John Turturro’s TV adaptation of The Name of the Rose, Umberto Eco’s dark murder mystery set in a Benedictine abbey in 14th-century Italy, began screening on BBC2 in October, 2019. Author Jean Goodhind has read the book and seen the film; how will this version compare?
The moment I saw this in my TV schedule I marked the first episode for recording, though do admit this is not the first dramatisation I have seen of Umberto Eco’s novel.
The first was the 1986 film version starring Sean Connery as William of Baskerville; his novice, Adso, was played by Christian Slater. The location was bleak, the costumes grotty enough to qualify most of the monks for a trick-or-treat outing. They were scary, and the action stayed with me for days after, which got me wondering whether the TV adaptation would deviate from the grim reality of the period or pretty it up.
The action is set in 1327, a time of schism in the Roman Catholic Church when the Pope abandoned Rome and set up his court in Avignon. It is also a time when the Church’s opulence was beginning to be criticised, especially by the Franciscan order, which believed poverty was the true path to Christ.
The main character is William of Baskerville, a Franciscan friar of discerning mind, the Hercule Poirot of an earlier time. He is accompanied by Adso, a young novice from a wealthy background who becomes fascinated by the sharpness of William’s deductive powers and determines to follow him wherever he goes.
Where they go turns out to be a monastery in Northern Italy, a bleak, forbidding place perched on a craggy cliff and covered in snow.
William has a message to deliver to the abbot there to prepare for a meeting between the Chief Inquisitor, played by a suitably dark Rupert Everett, and Ludwig of Bavaria. The subject for discussion will be the contentious issue of the church, its wealth and the perceived poverty of Christ as practised by the Franciscan order. If it goes the way of the Inquisition, the Franciscans could be for the chop.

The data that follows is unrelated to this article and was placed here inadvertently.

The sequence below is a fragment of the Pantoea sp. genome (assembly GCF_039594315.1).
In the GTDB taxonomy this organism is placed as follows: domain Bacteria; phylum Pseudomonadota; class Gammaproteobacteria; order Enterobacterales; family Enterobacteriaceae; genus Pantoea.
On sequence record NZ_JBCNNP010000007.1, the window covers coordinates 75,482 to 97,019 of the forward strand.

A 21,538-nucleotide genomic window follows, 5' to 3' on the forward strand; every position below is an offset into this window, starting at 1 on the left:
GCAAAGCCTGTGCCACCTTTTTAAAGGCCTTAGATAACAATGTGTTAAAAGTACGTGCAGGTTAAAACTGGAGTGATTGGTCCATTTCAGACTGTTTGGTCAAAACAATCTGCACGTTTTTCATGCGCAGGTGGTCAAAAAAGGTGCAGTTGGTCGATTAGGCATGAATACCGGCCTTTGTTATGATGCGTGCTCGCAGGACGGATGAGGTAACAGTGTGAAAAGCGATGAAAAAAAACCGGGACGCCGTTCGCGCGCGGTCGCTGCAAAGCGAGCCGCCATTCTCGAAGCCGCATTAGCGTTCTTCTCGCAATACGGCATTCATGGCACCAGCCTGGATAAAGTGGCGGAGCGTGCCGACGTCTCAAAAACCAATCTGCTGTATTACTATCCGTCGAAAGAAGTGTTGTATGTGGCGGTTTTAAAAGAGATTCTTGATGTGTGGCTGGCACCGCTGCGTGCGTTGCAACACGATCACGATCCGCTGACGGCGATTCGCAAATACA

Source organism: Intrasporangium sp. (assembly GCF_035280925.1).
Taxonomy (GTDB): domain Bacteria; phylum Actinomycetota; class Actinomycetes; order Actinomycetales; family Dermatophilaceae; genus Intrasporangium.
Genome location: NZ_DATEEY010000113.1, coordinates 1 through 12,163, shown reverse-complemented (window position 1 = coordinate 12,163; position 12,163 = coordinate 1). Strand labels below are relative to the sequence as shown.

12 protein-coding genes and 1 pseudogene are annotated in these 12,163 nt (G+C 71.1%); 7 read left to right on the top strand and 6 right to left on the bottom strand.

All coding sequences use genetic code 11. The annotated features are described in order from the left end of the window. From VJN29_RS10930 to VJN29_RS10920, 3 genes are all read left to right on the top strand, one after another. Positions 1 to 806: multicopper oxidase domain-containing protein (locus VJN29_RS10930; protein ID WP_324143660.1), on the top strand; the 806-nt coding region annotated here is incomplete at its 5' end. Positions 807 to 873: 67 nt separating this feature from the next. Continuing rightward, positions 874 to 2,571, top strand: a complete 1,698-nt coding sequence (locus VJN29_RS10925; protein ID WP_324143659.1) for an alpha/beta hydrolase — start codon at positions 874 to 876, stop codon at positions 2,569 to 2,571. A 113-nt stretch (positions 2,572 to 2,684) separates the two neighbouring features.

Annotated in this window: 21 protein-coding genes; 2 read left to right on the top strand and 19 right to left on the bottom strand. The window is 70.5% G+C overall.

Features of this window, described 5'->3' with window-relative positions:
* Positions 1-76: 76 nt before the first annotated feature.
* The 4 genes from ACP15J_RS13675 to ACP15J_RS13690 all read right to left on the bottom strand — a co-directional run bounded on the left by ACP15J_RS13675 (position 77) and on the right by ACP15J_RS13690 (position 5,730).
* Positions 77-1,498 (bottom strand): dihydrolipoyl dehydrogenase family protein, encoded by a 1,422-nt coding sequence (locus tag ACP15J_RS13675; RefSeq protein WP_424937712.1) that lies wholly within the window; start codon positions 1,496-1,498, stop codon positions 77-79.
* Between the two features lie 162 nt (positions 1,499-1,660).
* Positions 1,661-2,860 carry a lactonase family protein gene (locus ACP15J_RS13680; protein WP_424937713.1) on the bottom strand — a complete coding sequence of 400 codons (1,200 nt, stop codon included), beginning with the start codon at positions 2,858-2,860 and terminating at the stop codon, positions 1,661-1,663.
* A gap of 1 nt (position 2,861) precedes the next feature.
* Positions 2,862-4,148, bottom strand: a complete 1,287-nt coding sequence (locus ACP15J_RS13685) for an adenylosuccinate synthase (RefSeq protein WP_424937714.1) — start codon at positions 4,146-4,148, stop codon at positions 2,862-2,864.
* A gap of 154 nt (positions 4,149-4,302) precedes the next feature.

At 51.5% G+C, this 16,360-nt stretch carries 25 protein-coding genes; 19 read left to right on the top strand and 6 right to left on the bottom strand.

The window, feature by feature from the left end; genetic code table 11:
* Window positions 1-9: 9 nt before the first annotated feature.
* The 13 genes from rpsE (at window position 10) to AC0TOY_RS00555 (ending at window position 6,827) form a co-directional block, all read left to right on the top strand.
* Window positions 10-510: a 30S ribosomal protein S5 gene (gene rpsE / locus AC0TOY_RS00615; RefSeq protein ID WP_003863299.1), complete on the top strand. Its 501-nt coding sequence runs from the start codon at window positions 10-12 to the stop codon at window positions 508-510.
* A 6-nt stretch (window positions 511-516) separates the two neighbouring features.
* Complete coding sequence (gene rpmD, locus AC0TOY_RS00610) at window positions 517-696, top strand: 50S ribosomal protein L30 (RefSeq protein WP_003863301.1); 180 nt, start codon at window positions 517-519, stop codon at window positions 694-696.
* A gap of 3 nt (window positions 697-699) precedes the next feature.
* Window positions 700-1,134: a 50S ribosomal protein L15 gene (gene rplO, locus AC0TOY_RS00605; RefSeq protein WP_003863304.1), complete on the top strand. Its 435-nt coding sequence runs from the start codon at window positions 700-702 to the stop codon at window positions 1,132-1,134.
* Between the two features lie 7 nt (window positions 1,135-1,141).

William plods on regardless, his novice walking in his footsteps. On arrival at the monastery they discover a monk’s body in the snow that appears to have fallen from one of the uppermost windows some four or five storeys above them.
The investigation into the monk’s demise is low key at first, the abbot refusing to believe it was suicide, but insisting it was purely an accident.
As their stay lengthens and William of Baskerville begins to dissect the facts, murder becomes the favoured method for the monk’s demise.
In order to investigate further, William is given permission to go anywhere in the monastery in order to further his enquiries – with the exception of the library. Only two monks and the abbot are ever allowed to enter the library where great works, ancient and modern are kept under lock and key. Bounded by a scriptorium where monks copy and illustrate manuscripts, the library is said to defend itself from unwanted intruders.
William does not show his suspicion, but suspicious he is. Someone is trying to put him off the scent and someone else is trying to gain his attention – the unfortunate latter character being found at the end of the first episode upturned in a barrel of pig’s blood.
Generally I was not disappointed. As with the film I saw all those years ago, there was a raw, unsettling quality to the settings and although the costumes of the pope and his colleagues was opulent, you could almost smell the more poorly-clad monks and feel the cold whistling around their monastery as well as their bare legs.
It was one of those historical series where you have to pay close attention and might be a bit slow moving or complicated for some viewers. There are many characters, and also many sub-plots hanging on the main theme; such a lot going on.
A little over-stuffed with monks for some viewers perhaps, but I’ve read the book and was quite happy to sift and sort both character and plot. Perhaps it helped that I have both seen the film and read the book.
So ended the first episode, and yes, I will be recording the next and might even watch the first episode again in order to set the plot in my mind.
Jean Goodhind is the author of over 50 novels in a number of genres, writing as Jean Moran, Lizzie Lane and Erica Brown.
Her latest book, written as Jean Moran, is Tears of the Dragon, published by Head of Zeus and set in the Far East just prior to the invasion of Hong Kong in 1941.
The Name of the Rose is on BBC2 at 9pm on Fridays from 11 October, 2019.
Bernard Gui and Pope John XXII, William of Baskerville, and Adso and monks in the scriptorium: all © BBC/Palomar/11 Marzo Film via BBC Pictures.
Photographer: Fabio Lovino